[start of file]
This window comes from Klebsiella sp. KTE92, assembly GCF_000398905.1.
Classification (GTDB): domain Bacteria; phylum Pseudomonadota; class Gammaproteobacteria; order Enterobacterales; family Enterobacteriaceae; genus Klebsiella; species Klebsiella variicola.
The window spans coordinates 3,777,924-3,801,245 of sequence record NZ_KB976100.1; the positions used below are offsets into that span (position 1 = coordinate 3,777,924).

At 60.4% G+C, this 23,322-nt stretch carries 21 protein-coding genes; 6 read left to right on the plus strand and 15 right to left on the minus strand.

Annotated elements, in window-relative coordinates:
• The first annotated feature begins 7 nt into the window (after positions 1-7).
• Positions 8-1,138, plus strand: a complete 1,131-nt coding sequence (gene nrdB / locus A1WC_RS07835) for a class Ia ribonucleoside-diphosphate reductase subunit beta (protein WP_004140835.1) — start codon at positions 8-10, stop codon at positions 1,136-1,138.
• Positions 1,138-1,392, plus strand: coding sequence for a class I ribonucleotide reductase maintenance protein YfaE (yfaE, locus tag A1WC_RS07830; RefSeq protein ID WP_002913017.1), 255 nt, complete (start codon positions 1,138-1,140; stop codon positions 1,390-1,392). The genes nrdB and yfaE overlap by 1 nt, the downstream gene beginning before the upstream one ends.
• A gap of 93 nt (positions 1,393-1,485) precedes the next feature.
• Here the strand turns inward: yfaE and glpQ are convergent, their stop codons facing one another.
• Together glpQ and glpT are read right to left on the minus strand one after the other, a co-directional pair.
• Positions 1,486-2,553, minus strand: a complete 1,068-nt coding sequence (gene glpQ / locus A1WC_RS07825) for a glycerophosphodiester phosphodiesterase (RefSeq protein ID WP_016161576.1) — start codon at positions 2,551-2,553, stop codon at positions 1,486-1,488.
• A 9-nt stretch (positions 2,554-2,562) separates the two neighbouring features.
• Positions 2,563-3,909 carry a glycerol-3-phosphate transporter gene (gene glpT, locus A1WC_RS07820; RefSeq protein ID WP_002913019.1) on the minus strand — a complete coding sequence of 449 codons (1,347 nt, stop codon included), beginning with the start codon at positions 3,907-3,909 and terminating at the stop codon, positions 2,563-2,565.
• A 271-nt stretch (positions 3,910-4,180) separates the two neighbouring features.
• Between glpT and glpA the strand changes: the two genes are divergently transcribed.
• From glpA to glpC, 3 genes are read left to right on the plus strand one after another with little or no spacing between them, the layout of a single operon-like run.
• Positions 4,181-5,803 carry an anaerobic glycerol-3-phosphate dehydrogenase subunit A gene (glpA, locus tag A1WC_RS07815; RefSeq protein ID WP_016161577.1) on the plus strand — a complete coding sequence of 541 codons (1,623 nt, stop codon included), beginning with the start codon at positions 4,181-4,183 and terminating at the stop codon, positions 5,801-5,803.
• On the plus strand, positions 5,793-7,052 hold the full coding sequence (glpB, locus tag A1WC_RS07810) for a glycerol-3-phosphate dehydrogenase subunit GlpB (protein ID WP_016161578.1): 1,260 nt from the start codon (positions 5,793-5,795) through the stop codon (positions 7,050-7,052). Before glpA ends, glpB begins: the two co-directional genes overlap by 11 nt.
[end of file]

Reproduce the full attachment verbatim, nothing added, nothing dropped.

This window comes from Klebsiella sp. KTE92, assembly GCF_000398905.1.
Classification (GTDB): domain Bacteria; phylum Pseudomonadota; class Gammaproteobacteria; order Enterobacterales; family Enterobacteriaceae; genus Klebsiella; species Klebsiella variicola.
The window spans coordinates 3,777,924-3,801,245 of sequence record NZ_KB976100.1; the positions used below are offsets into that span (position 1 = coordinate 3,777,924).

At 60.4% G+C, this 23,322-nt stretch carries 21 protein-coding genes; 6 read left to right on the plus strand and 15 right to left on the minus strand.

Annotated elements, in window-relative coordinates:
• The first annotated feature begins 7 nt into the window (after positions 1-7).
• Positions 8-1,138, plus strand: a complete 1,131-nt coding sequence (gene nrdB / locus A1WC_RS07835) for a class Ia ribonucleoside-diphosphate reductase subunit beta (protein WP_004140835.1) — start codon at positions 8-10, stop codon at positions 1,136-1,138.
• Positions 1,138-1,392, plus strand: coding sequence for a class I ribonucleotide reductase maintenance protein YfaE (yfaE, locus tag A1WC_RS07830; RefSeq protein ID WP_002913017.1), 255 nt, complete (start codon positions 1,138-1,140; stop codon positions 1,390-1,392). The genes nrdB and yfaE overlap by 1 nt, the downstream gene beginning before the upstream one ends.
• A gap of 93 nt (positions 1,393-1,485) precedes the next feature.
• Here the strand turns inward: yfaE and glpQ are convergent, their stop codons facing one another.
• Together glpQ and glpT are read right to left on the minus strand one after the other, a co-directional pair.
• Positions 1,486-2,553, minus strand: a complete 1,068-nt coding sequence (gene glpQ / locus A1WC_RS07825) for a glycerophosphodiester phosphodiesterase (RefSeq protein ID WP_016161576.1) — start codon at positions 2,551-2,553, stop codon at positions 1,486-1,488.
• A 9-nt stretch (positions 2,554-2,562) separates the two neighbouring features.
• Positions 2,563-3,909 carry a glycerol-3-phosphate transporter gene (gene glpT, locus A1WC_RS07820; RefSeq protein ID WP_002913019.1) on the minus strand — a complete coding sequence of 449 codons (1,347 nt, stop codon included), beginning with the start codon at positions 3,907-3,909 and terminating at the stop codon, positions 2,563-2,565.
• A 271-nt stretch (positions 3,910-4,180) separates the two neighbouring features.
• Between glpT and glpA the strand changes: the two genes are divergently transcribed.
• From glpA to glpC, 3 genes are read left to right on the plus strand one after another with little or no spacing between them, the layout of a single operon-like run.
• Positions 4,181-5,803 carry an anaerobic glycerol-3-phosphate dehydrogenase subunit A gene (glpA, locus tag A1WC_RS07815; RefSeq protein ID WP_016161577.1) on the plus strand — a complete coding sequence of 541 codons (1,623 nt, stop codon included), beginning with the start codon at positions 4,181-4,183 and terminating at the stop codon, positions 5,801-5,803.
• On the plus strand, positions 5,793-7,052 hold the full coding sequence (glpB, locus tag A1WC_RS07810) for a glycerol-3-phosphate dehydrogenase subunit GlpB (protein ID WP_016161578.1): 1,260 nt from the start codon (positions 5,793-5,795) through the stop codon (positions 7,050-7,052). Before glpA ends, glpB begins: the two co-directional genes overlap by 11 nt.